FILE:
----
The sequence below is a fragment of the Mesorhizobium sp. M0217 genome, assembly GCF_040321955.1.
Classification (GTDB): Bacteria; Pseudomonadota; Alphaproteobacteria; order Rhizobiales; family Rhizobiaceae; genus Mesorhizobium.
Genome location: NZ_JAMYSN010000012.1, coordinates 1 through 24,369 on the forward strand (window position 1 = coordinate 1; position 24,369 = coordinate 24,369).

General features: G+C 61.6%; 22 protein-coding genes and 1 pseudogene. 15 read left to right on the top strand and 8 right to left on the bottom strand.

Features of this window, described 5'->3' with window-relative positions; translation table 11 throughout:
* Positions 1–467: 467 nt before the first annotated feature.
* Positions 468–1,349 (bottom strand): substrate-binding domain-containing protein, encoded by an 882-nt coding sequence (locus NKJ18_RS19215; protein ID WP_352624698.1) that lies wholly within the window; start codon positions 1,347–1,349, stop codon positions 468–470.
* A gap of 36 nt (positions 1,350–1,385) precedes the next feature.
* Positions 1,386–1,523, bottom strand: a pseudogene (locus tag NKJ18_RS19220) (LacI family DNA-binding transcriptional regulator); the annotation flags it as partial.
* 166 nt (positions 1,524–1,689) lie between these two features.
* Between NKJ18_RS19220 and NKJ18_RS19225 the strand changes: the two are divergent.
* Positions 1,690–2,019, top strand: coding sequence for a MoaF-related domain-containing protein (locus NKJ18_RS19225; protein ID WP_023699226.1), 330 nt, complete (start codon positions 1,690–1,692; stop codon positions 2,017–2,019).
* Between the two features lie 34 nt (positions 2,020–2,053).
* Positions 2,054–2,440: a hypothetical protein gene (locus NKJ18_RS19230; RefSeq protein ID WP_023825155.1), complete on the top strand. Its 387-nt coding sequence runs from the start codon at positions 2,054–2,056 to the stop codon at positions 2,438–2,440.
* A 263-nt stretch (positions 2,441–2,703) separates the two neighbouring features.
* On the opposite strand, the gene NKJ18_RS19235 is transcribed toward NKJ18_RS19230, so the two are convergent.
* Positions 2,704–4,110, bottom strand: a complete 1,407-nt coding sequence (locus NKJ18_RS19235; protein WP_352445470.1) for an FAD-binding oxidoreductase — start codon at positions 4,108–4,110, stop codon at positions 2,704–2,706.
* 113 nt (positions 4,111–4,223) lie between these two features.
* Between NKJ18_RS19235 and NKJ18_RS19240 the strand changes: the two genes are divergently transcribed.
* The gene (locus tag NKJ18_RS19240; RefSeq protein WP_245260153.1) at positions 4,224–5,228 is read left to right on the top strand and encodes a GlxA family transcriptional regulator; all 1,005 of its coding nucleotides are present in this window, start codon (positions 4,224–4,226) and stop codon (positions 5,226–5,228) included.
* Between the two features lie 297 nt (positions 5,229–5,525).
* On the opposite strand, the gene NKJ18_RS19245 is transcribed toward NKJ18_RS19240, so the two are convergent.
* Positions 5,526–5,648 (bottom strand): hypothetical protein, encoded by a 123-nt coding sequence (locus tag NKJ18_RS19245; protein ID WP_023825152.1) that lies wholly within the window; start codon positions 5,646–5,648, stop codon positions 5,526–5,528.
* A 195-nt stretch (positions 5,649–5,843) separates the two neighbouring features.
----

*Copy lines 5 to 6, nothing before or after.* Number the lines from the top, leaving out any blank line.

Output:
Features of this window, described 5'->3' with window-relative positions; translation table 11 throughout:
* Positions 1–467: 467 nt before the first annotated feature.